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My Story…

June 8, 2010

What was the last movie you watched?  I watched Robin Hood the other day with a friend, and I really enjoyed it.  It had a captivating story with characters you could fight for, characters you wanted to kill, and characters you felt compassion toward.  My heart has a soft spot for British accents and battle scenes as well, so I guess that didn’t hurt either. 

The point is we are drawn to stories that have meaning, and recently I have been thrust down the rabbit hole into Wonderland to examine my own.  I truly believe that in 10, 20, 30 years I will be able to look back on the past couple of years of my life as exceptionally pivotal, and during this season of uncertainty two books have spoken to my heart in a way that I never could have guessed or prepared for.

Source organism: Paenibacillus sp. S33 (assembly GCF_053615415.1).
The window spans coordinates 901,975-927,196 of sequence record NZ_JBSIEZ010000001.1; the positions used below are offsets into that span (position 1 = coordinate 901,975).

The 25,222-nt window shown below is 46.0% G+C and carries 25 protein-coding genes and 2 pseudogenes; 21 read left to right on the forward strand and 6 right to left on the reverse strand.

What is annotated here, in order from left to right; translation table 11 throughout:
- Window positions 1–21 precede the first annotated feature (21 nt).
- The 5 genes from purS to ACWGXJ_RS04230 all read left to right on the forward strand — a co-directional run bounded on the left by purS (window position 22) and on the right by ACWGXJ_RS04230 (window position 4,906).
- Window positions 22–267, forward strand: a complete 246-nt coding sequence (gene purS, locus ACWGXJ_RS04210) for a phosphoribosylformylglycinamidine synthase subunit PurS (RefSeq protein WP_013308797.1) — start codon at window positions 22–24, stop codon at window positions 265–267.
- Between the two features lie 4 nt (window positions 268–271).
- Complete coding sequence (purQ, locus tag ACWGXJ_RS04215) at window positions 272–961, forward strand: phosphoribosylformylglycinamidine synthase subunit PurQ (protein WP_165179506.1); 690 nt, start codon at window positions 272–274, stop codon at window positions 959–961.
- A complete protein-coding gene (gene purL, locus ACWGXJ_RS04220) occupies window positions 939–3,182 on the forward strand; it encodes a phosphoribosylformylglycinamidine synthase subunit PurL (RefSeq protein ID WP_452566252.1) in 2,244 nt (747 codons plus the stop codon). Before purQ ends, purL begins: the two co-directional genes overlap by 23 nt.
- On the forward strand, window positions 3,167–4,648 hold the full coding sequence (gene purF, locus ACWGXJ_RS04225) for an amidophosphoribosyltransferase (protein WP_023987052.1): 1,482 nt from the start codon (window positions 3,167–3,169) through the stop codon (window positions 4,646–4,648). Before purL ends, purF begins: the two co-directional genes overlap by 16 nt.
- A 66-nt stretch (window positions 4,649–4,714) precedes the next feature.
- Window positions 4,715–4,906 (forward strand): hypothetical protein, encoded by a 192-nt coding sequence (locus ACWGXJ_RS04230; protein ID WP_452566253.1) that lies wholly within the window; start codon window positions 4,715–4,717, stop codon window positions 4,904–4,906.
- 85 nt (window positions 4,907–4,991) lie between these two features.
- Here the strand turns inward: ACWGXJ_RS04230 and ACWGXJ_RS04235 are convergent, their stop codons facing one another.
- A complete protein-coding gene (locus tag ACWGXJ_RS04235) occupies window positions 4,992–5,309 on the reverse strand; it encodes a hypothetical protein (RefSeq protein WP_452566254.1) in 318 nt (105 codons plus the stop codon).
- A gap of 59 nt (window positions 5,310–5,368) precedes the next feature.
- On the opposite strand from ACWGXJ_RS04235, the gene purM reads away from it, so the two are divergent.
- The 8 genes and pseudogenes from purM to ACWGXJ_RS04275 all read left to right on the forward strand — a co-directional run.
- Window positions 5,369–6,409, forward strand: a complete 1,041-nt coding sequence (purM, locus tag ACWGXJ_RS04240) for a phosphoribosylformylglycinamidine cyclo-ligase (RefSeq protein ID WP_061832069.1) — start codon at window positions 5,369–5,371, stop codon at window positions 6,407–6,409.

The two books are, A Million Miles in a Thousand Years, by Don Miller, and, To Be Told, by Dan Allender.  I wish Dallas Seminary would make these required reading for all graduates, and I am deeply grateful that these books found their way into my hands.  Thanks Matt!  I guess Vicky should blame you!

But it is not enough to simply read books that shake your world.  Books like these require action.  Allender writes:

As our reality is named, we are moved to ponder the implications of our story, but we can’t stop there.  We must also ask and be asked:  What will you do with what you’ve written?  If it moves you, will you move?  And if you move, where will you go, what are the risks, and how will you know when you’ve arrived?  Most of us don’t invite a community of friends to know our story deeply enough to meaningfully engage the question, ‘So what?’  The result is that our story, often our life, fails to move with integrity toward transformation.  We will never change unless we risk action.  We will never change unless we act in accord with the trajectory of our story.  And friends who are good editors invite us to take that risk.

Thus, I am standing at the proverbial ledge, deciding if I am going to jump or just lean forward until gravity takes over.  I do know that either way I am going to end up with a perspective different than the ridge I presently stand on.  It is an exhilarating and terrifying feeling!